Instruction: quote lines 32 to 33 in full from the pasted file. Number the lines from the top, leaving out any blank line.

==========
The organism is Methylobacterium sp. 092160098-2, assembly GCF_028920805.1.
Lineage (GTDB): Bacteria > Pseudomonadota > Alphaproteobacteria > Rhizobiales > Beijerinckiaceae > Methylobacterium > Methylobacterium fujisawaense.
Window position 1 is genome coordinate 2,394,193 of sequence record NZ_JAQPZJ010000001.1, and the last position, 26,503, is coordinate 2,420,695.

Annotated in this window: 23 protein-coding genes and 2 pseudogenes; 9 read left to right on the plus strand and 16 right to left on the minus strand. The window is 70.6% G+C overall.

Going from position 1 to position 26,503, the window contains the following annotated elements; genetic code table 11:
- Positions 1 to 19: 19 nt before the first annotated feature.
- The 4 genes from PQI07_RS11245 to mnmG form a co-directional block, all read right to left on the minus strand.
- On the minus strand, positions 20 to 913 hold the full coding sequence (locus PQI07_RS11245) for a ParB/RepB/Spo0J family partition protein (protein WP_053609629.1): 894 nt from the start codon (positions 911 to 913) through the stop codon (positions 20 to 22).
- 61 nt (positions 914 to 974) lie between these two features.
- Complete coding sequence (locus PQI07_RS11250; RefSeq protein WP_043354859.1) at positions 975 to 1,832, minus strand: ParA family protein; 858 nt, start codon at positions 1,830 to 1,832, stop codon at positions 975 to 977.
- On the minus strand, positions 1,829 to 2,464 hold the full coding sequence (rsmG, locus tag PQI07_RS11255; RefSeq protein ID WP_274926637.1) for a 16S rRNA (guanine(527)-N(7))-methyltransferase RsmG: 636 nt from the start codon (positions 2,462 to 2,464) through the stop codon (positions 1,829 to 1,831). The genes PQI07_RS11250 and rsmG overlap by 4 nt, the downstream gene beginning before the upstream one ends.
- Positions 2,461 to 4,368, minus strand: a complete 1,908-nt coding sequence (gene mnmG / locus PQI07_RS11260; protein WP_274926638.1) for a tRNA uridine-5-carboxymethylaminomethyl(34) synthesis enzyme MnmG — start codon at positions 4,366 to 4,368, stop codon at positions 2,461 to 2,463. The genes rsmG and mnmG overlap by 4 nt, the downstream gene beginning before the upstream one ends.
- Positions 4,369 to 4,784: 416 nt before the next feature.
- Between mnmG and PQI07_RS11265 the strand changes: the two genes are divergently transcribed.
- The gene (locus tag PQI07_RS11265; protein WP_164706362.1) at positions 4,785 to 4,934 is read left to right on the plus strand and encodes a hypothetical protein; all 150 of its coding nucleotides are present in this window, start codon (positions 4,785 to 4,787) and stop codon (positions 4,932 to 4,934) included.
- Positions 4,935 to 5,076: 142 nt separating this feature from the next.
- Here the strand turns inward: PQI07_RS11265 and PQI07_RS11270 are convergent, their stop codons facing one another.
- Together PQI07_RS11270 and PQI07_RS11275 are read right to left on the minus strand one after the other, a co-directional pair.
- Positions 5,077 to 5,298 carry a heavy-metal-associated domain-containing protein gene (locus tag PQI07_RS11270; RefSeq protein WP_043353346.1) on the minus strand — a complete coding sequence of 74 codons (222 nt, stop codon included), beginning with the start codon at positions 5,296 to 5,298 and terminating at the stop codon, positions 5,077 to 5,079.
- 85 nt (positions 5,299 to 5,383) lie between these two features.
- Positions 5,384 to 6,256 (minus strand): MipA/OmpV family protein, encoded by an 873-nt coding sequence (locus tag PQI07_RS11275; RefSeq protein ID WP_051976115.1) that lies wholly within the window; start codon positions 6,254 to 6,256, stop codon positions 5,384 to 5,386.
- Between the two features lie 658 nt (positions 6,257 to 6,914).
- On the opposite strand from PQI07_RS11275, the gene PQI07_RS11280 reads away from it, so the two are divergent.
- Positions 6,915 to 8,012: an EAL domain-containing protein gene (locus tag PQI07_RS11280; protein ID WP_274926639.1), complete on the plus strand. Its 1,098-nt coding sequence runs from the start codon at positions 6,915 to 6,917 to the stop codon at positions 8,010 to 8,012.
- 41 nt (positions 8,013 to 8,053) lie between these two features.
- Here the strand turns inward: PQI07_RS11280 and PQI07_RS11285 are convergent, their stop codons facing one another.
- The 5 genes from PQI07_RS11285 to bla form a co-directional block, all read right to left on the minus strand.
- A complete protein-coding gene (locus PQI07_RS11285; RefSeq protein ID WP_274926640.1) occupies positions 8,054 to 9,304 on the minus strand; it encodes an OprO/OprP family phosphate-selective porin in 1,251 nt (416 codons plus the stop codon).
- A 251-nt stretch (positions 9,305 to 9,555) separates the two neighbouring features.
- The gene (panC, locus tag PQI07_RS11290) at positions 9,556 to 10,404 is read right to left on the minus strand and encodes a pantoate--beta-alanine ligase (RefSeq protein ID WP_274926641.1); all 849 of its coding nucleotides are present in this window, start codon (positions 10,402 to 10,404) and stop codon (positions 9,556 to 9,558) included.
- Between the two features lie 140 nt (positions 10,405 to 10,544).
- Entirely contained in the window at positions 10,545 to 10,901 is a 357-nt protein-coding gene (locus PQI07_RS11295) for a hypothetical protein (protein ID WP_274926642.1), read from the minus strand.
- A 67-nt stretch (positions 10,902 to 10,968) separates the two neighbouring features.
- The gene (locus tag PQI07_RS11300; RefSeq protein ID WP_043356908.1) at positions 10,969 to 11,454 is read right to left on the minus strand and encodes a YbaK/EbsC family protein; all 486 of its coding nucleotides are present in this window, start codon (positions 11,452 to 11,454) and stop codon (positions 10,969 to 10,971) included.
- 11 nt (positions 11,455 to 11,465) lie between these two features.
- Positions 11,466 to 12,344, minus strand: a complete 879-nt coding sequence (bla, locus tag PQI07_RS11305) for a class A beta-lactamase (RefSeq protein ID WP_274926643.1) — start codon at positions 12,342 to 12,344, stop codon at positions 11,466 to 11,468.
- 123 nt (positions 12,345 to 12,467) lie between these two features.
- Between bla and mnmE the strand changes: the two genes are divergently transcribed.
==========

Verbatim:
- Entirely contained in the window at positions 10,545 to 10,901 is a 357-nt protein-coding gene (locus PQI07_RS11295) for a hypothetical protein (protein ID WP_274926642.1), read from the minus strand.
- A 67-nt stretch (positions 10,902 to 10,968) separates the two neighbouring features.